I thought the corps looked wonderful in Serenade--they don't all look the same, but they do all move with a shared energy and breath. Also very good in Tchaikovsky Piano Concerto no.2, though when the curtain went up they actually seemed lined up in a way that perhaps did too little to mute height disparities....Once the corps was dancing, though, the disparities became pretty much invisible (to me).
I reacted to Bouder in the ballerina role, perhaps oddly, somewhat as I did to her in Liebeslieder. That is, it took me a while to accept her as a "nineteenth-century" figure. For the first few minutes I simply did not believe her as an after-image of imperial ballet glamor. Only as the ballet unfolded did the sheer quality of her dancing win me over. I will say that this is one Balanchine ballet that I would not mind seeing restored to its more "thematic" designs--or given some new ones. A backdrop of St. Petersburg seems as if it would fit the music and the choreography to perfection. And the Tchaikovsky almost cries out for something less austere than the current blue blank.
Anyway, very grateful for the evening all round.
Posted 19 January 2013 - 11:40 AM
Posted 20 January 2013 - 08:34 AM
Posted 20 January 2013 - 10:25 AM
Very much my reaction -- especially impressed by Reichlin in Tchaikovsky Piano Concerto no. 2. (Did think the men in the ensemble and in the trio were lackluster. And the men get some of the best music in the finale--a ringing horn theme as they all enter as a massed group; if they were on their game with strong, vivid jumps, it would be very exciting; on the musical repeat the same theme goes to the lead couple, Reichlin w. Tyler Angle, and they were splendid.)
Enjoyed the matinee very much as well. I have always loved the Balanchine Swan Lake, and I think Odette is one of Kowroski's best roles. But I had almost forgotten just how beautiful the designs are...especially the arctic backdrop. I had not forgotten how marvelous the swirling corps-de-ballet storm is in the finale section and how moving I find the whole thing. And Tiler Peck in Allegro Brillante can do anything--and do it slowly,quickly, flirtaciously, romantically, happily, sadly, etc. etc. --weaving every beat and tone together into a single sweep of motion as if it were the easiest most natural thing in the world.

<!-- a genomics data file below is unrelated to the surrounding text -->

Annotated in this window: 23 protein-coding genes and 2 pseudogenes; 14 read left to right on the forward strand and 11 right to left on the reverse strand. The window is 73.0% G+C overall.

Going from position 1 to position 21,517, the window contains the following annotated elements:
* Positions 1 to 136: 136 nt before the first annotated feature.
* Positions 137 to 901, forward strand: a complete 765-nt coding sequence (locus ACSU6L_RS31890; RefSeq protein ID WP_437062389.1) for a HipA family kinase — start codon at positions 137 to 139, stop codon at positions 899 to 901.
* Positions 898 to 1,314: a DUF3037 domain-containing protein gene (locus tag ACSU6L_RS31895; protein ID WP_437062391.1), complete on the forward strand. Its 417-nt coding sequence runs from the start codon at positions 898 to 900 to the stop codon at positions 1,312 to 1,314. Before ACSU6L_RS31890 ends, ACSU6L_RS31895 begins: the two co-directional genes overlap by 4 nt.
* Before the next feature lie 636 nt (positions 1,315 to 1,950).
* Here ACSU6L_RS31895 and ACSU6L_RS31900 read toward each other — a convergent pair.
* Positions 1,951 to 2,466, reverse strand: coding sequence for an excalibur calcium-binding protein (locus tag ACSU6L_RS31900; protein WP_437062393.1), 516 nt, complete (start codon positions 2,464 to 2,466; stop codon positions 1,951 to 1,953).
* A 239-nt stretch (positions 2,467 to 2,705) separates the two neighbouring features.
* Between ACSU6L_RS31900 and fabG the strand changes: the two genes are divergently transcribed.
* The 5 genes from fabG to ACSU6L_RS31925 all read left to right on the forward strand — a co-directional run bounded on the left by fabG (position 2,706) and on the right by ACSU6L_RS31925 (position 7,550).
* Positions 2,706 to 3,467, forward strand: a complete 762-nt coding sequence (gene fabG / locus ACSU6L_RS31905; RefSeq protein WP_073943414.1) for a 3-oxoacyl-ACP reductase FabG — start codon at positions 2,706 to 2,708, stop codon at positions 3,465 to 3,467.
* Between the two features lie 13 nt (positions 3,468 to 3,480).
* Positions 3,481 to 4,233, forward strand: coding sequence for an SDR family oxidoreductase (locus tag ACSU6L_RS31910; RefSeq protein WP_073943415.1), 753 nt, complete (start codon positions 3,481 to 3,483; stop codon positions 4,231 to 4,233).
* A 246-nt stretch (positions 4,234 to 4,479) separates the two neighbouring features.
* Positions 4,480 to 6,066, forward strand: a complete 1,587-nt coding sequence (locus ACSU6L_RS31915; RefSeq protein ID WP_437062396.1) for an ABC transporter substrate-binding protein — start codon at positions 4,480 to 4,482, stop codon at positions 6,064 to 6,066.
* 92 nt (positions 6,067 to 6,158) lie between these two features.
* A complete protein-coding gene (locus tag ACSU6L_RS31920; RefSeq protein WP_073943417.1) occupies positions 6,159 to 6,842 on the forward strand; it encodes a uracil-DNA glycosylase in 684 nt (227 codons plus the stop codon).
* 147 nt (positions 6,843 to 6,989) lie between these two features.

Tchaikovsky Suite No. 3 however was a mixed bag. I quite like Janie Taylor's extraordinary intensity in the second movement, but when the second movement is the highlight of a ballet that includes Theme and Variations, there's a problem. Even as I had forgotten just how beautiful the one act Swan Lake designs are I had forgotten just how ugly the costumes for T&V are at NYCB (and the backdrop is nothing to write home about either). Additionally the music was taken at quite a fast clip with not so much as a nano-second break between the third movement and the opening of Theme and Variations--completely spoiling the "ah" moment when the light goes up on the purely classical vision; one could barely even grasp the dancers' performance of the "theme" because the transition was so sudden. (All one needed was an additional second or two.) And at various times throughout, I thought the principles (Fairchild and Veyette) and demi-soloists visibly had trouble keeping up.
Otherwise Fairchild and Veyette had some fine moments, but they seemed under-cast. (At the "Balanchine Ballerina" demonstration I thought Fairchild did much better by the variation/coda from Tchaikovsky pas de deux: in the right role, she's terrific.) The four women demi-soloists were mismatched in height which I would mind less if they would at least put the taller women in the center of the four so there was a kind of arch effect. Instead, it was short-tall-short-tall. I don't require Boshoi or Mariinsky style uniformity from NYCB--I don't even want it from them--but I do not understand that choice in this ballet.
The demonstration on the "Balanchine ballerina" was a very full and fun event: lots of dancing. And the dancers also did a great job introducing their excerpts. I did think that it was a shame not to include an example of one of Balanchine's modernist "ballerinas"--a bit from Agon or Rubies or some such. I suppose that, with the exception of the Sugar Plum Fairy variation, (danced by Bouder) they were sticking with ballets from this season. (And Variations for a Door and a Sigh doesn't really allow of excerpting). Still a big piece of the Balanchine ballerina story was missing.
Ironically, the highlight for me was not a ballerina at all. I had been disappointed not to be seeing Robert Fairchild at any of the performances I had tickets for, so I was just delighted to see him in an excerpt from Western Symphony w. Maria Kowroski.